And so you are a cat (Sharisse Taylor) on Wild Island, which is all full of banyan trees and red vines, and one day you see an egg as big as a Galapagos turtle. Because you are a cat, you sniff at it and poke at it until finally it cracks and out steps a dewy baby dragon. You play with him until the Sun goes down and you crawl under your tree to sleep. That night, you hear monkeys raising a ruckus and one final, horrible scream. When you get up the next day your new friend is gone.
Or perhaps you are “my father” Elmer Elevator. (Ruth Stiles Bennett, who authored the novel which Ryan Sellers adapted into this play, referred to Elmer as “my father” throughout the book.) You live in a cardboard box under a trestle, and every morning you go outside, create found music and do a soft shoe for money. In this you are like most contemporary artists, who receive much acclaim and little cash. On this particular day you are spectacularly unsuccessful, despite your best efforts, and finally your only audience is a striped cat, to whom you give the last of your milk. She reciprocates by showing you a map to a most interesting adventure.
You are thus off on the adventure of My Father’s Dragon, which, at Synetic Family Theater, is very much, but not exactly, like the Newberry Award winning novel of the same name. Urged on by the cat, who knows that something very unfair and bad has been done to the baby dragon, Elmer (Scott Whalen) takes on the warthog, a fierce border patroller advised by a tattletale mouse, a ferocious lantern-eyed lion, an enormous rhinoceros, and a predatory crocodile, who he converts to his cause through the strategic use of a lollipop, before confronting the gorilla who has made the dragon his captive — a gorilla so colossal that it takes two puppeteers to move him. You can guess how each of these confrontations ends up.
My father’s technique, in each of these confrontations, is distraction — a technique well known to certain American political leaders. He wins the rhino over, for example, by cleaning up his massive horn with his toothbrush. I do not recommend that you try this technique on rhinos at home.
Synetic Family Theater is able to bring this fantastic story to life through the use of Phil Charlwood’s über-efficient set, which captures all the wild elements of Wild Island and yet is modified, without fuss or wasted time, into my father’s urban home, and to Matthew McGee’s astonishing puppets, which bring to mind the equally wonderful puppets Emily DeCola and Eric Wright created for Arena’s The Snow Child. McGee, who is principally known in our area as an actor, has a long and complimentary history of puppet design, particularly at Imagination Stage and Constellation. He outdoes himself here; in particular, his lion, whose eyes light up when he sees prey, is magnificent; and his rhino, who takes up half the stage but in Tori Tolentino’s clever direction never dominates it, is amazing.
The variations from Bennett’s novel are mostly occasioned by Synetic Family Theater’s decision to present the story without words. The cat accompanies Elmer to Wild Island (in the novel she stays home); the dragon is a captive of the gorilla and his monkey minions (in the novel he is put to mercantile purposes.) Elmer’s backstory is a little different.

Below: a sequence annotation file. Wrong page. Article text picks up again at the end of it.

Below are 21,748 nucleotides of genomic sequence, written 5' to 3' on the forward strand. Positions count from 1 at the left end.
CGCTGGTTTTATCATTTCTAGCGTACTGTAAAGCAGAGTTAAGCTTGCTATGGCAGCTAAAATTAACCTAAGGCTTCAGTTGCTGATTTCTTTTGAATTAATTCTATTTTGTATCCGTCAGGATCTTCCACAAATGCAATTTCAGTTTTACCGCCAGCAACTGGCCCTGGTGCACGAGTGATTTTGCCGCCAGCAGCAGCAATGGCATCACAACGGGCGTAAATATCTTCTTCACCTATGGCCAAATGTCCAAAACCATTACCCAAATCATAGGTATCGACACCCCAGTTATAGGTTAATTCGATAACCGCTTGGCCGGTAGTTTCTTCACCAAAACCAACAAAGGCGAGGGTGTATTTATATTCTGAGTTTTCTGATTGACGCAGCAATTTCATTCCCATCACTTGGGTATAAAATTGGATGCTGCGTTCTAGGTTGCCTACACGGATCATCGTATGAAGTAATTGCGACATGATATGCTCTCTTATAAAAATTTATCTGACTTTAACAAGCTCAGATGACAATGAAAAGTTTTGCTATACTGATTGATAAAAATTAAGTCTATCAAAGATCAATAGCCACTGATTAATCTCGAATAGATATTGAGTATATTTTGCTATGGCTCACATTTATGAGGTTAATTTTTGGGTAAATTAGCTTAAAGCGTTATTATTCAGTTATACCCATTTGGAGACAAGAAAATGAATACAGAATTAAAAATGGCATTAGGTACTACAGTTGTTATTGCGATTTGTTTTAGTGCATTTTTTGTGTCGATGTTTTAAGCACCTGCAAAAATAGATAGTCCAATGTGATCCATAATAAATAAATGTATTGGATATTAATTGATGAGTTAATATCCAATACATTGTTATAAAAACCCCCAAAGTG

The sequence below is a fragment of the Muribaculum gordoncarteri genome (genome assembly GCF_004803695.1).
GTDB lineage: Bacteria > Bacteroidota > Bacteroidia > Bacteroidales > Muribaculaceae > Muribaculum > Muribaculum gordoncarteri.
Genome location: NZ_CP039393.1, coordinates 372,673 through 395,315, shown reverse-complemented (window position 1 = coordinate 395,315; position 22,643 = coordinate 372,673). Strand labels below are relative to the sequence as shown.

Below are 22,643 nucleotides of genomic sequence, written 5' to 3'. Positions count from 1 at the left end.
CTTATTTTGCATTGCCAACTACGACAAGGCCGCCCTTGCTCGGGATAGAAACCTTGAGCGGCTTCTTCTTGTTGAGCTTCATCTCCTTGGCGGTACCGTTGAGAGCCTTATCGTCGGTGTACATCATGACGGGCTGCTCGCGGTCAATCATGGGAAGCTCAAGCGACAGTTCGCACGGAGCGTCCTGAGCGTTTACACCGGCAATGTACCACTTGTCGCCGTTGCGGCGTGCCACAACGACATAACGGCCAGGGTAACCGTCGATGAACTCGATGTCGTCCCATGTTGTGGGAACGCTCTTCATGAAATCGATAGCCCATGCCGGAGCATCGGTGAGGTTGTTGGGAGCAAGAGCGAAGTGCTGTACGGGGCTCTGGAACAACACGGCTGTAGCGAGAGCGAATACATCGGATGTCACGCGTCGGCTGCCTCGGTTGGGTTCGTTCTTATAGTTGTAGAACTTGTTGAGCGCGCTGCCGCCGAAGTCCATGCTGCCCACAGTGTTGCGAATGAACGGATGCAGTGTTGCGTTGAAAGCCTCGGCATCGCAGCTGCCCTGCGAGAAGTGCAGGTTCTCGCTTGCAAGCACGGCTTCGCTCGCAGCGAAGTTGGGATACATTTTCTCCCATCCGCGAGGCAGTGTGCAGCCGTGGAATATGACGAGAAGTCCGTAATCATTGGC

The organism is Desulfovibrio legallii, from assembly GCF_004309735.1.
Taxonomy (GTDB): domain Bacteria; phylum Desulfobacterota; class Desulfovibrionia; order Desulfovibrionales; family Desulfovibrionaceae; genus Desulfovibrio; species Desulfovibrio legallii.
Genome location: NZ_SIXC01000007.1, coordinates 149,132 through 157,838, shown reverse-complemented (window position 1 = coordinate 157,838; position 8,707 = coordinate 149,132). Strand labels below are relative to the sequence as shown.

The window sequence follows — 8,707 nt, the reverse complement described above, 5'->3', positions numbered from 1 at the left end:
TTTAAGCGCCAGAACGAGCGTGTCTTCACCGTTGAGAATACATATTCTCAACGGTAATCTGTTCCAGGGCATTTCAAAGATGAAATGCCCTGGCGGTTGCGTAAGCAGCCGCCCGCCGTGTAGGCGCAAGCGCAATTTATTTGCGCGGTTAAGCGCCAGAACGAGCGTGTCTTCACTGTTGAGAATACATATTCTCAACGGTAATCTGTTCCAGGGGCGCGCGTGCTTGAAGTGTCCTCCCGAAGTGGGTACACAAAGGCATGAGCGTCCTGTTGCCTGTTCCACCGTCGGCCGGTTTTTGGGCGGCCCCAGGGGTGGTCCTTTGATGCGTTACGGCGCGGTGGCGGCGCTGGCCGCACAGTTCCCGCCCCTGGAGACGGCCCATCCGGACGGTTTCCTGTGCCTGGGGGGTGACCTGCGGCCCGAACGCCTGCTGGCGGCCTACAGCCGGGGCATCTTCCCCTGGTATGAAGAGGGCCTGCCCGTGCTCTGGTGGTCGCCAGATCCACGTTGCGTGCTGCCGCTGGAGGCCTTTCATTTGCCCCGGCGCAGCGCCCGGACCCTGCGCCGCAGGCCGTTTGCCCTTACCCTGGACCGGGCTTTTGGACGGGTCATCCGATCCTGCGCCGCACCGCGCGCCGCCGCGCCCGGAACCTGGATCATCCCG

My Father’s Dragon
closes January 6, 2018
Details and tickets
Instead of words, we have Konstantine Lortkipanidze’s compositions. Having listened to Lortkipanidze’s work for the better part of twelve years, I can detect a certain growing sophistication, even mellowing; in 2006 (say) he was all sturm and drang; all portent and resonant disharmony. There is some of that in My Father’s Dragon, as there should be, but there is also sweetness, and the music is in harmony with my father’s delirious happiness, when he achieves some triumph against the odds, as he often does.
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Synetic is famous for its movement, and Whalen — a member of Pointless Theatre and a highly respected puppeteer — moves as gracefully and energetically as the Synetic veterans with whom he is paired. He is particularly spectacular doing a songless song-and-dance outside his cardboard home for an indifferent public, in which he recalls a young Dick Van Dyke. Taylors’ cat is sensuous, magnificent and utterly convincing, and the rest of the ensemble (Justin Bell, Kat Cardenas-Cruz and Nutsa Tediashvili) work beautifully as both puppeteers and actors.
There are a few scenes — I’m thinking of Elmer’s constant consultation with a medallion (compass?) which seems to have more emotional content than the context allows, and a moment near the end where the monkeys fall asleep — which are neither grounded in the text of Bennett’s novel or the context of the play. Sellers may wish to rethink these scenes in future iterations of the play.
But the remaining scenes track, vividly and convincingly, my father’s heroism, and your father’s too, I hope. Because, if he was a proper father, he may not have taken on lions and rhinos in order to rescue a baby dragon, but he took on their equivalent to rescue you.
My Father’s Dragon, adapted by Ryan Sellers from the novel by Ruth Stiles Bennett, directed by Tori Tolentino . Featuring Scott Whalen, Sharisse Taylor, Justin J. Bell, Kat Cardenas-Cruz, and Nutsa Tediashvili . Scenic design by Phil Chartwood, who also serves as technical director . Costume design by Sadie Albert, assisted by Nicole Smith . Sound design and compositions by Konstantine Lortkipanidze . Lighting design by Ian Claar . Pullet Design by Matthew McGee . Thomas Sowers is the audio engineer . Phil Giggey, Sr. is the production manager . Tess Wagner, assisted by Erica Feidelseit, is the stage manager . Produced by Synetic Family Theater . Reviewed by Tim Treanor.